For the most part, the blending of different game mechanics works well enough. The pacing of combat, puzzles and exploration is balanced to the point where you never feel like you're doing too much of any one thing. There's also no clear definition of where dungeons begin or where boss fights should go, giving the game a more spontaneous feel. The individual parts also work nicely by themselves. Puzzles in dungeons aren't overly simple but aren't overly complicated, either. Each one can be solved without some sort of guide, though they may confound you at first. Combat is fluid but really shines during boss fights where you'll battle giant creatures that are sure to elicit some awe. Even the platforming doesn't feel too complicated, though there are a few tricky jumps that are only made difficult due to your perspective at those times.


The overall aspect that could irk players is the fact that a number of your quests are essentially fetch quests. A number of people you meet ask for a specific number of certain items, all of which are located around the large world. Considering the plot, the mechanic is fine, but players who want to take a break from searching for one obscure item at a time have been warned. Also, the online functionality for sending and receiving items from others is gone, so it makes those stations from the original a bit useless here.

All of the DLC is included in the Deathinitive Edition. Everything from the extra weapons and armor to the actual missions are here, but unlike the other releases, which placed the mission-based DLC in the main menu, they've been refactored into the game so they're earnable items and prizes for reaching story milestones. In a way, it makes the title a better experience for those who haven't played it before, since they're experiencing the title in the same way that past owners did, with the main story being completed first before taking on the extra content. If anything, it shows that there was a little more done than just creating a straight port of the existing content.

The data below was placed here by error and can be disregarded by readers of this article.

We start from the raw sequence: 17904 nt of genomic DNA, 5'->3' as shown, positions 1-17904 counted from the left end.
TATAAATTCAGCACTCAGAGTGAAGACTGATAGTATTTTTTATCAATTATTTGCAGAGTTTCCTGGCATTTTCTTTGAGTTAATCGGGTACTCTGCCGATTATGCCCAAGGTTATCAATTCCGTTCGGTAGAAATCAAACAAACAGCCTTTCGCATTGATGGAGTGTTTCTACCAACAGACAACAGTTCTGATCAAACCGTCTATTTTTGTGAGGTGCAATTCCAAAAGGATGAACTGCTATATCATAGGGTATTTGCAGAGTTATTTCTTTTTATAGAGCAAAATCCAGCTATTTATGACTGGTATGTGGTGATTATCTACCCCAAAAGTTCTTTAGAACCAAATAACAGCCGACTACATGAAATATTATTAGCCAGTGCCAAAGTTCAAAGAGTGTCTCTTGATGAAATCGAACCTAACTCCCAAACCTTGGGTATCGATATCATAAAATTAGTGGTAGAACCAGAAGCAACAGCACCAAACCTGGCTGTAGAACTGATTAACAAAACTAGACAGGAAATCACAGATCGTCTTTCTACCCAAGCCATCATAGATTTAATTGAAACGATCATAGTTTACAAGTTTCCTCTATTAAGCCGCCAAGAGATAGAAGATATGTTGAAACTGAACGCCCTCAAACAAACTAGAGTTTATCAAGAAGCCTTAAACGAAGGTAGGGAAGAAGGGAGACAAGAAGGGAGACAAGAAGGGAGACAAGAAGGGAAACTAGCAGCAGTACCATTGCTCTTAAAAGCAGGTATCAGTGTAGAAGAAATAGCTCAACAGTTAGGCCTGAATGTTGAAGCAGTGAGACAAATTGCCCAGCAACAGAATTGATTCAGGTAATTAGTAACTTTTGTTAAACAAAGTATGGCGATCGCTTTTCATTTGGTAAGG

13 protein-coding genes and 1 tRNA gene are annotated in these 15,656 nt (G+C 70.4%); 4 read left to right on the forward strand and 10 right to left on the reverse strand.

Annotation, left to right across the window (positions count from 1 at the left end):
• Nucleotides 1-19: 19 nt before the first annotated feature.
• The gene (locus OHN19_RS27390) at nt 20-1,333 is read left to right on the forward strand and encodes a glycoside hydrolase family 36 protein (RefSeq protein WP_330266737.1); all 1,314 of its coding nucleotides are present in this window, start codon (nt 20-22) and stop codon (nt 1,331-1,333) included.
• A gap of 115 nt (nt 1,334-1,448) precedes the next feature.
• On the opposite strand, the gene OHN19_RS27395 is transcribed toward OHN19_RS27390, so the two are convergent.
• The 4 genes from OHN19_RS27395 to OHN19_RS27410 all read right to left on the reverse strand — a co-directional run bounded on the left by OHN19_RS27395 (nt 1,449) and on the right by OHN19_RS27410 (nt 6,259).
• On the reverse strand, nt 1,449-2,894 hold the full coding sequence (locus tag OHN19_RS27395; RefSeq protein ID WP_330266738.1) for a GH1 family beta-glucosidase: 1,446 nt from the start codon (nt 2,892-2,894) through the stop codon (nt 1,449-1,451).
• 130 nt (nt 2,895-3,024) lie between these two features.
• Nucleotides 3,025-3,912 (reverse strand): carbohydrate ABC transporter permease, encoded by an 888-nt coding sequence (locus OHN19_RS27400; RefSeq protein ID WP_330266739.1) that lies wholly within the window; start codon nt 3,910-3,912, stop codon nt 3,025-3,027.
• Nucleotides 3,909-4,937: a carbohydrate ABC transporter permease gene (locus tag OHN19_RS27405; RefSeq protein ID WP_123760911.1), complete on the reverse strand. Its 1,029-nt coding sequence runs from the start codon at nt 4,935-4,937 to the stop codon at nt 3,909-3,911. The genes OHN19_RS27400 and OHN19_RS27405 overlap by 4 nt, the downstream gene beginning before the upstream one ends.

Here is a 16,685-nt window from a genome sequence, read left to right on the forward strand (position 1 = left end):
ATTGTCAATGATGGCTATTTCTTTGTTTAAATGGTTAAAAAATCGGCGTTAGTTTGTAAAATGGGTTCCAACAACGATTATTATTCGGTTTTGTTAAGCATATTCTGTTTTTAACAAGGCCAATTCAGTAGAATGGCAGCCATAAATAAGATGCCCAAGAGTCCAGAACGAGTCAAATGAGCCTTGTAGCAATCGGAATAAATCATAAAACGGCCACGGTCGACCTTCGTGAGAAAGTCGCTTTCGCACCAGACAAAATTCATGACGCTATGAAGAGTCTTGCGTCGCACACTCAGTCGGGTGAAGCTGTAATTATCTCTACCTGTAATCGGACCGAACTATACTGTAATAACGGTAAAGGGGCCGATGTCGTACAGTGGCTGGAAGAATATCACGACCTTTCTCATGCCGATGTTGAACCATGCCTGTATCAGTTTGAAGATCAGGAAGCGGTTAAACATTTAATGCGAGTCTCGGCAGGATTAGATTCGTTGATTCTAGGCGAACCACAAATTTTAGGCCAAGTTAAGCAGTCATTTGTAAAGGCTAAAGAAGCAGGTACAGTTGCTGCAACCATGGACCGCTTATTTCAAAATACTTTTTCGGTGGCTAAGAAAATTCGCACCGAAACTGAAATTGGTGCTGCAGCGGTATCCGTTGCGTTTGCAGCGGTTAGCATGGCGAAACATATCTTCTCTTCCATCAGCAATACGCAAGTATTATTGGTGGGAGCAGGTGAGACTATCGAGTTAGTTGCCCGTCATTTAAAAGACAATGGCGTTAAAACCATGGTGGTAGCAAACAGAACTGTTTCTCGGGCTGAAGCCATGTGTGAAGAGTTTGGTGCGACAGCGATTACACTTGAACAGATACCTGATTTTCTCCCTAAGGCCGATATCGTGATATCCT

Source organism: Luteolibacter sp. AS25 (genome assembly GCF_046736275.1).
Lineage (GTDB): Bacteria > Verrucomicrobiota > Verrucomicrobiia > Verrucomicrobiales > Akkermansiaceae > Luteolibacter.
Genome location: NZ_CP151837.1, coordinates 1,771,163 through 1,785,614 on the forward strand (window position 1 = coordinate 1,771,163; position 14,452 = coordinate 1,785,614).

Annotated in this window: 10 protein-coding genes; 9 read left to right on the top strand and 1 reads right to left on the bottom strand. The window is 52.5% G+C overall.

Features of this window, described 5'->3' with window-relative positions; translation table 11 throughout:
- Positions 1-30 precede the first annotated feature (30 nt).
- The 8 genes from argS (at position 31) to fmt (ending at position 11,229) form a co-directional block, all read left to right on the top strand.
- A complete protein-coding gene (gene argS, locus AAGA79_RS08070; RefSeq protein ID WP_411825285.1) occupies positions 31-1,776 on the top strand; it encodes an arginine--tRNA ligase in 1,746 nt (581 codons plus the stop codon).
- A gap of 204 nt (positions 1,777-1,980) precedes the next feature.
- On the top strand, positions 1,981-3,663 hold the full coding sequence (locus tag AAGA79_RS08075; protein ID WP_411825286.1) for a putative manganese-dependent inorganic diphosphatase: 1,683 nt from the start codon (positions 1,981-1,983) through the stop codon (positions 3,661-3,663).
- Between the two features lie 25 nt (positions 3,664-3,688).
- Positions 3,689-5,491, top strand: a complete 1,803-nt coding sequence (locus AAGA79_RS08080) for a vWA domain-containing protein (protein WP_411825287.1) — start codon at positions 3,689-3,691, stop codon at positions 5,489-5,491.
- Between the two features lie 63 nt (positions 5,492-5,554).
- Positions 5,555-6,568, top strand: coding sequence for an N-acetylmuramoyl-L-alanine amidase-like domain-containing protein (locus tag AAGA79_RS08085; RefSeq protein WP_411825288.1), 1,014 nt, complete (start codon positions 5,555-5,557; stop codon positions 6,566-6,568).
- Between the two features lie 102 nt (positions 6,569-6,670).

Graphically, Darksiders II looks rather good. The character models look great thanks to the designs of Joe Madureira, whose influence makes everyone from the Elders to Death himself look bold and unique. The animations are crisp, and the environments are alive with color and detail. The bolder use of color also gives the game a quasi cel-shaded appearance but without the thick black lines that normally accentuate the style. There has been some work done to the textures and lighting to make it pop a bit more, but when compared to the original game, the differences don't jump out as much as one would expect, especially with the upgrade to full 1080p. The game still suffers from a bit of stuttering when moving to new areas, but at least pop-up has been largely negated. Screen tearing is also prevalent, but what will disappoint players more is the frame rate being capped at 30fps. It works well at this frame rate, but considering the newfound power of these consoles, it's sad that a higher frame rate wasn't targeted.


The sound is top-notch all around, though those looking for something new won't necessarily find it here. The music is appropriately moody and epic, a big plus given the more open nature of the game. There are some good set pieces that help convey the game scope, and the tracks are memorable. The effects are well done, as are the voices, which all feel like they fit the characters perfectly. This is especially true of Death, whose snarkiness makes for a somewhat relatable hero.

Darksiders II: Deathinitive Edition is much like Dishonored: Definitive Edition released just a few months ago. Despite it being a few years old, it remains a very good representative of its genre and is even excellent in a few areas. With all of the included DLC, there's a good amount of gameplay and value, and the revamped way it applies the DLC to the game is novel enough to force everyone to experience the content as it was meant to be. The move to a more powerful console doesn't translate into extreme visual changes, though, and those expecting a frame rate bump will be disappointed. For those who have yet to experience the title on the PC or previous generation of consoles, this is still worth checking out.

Score: 8.0/10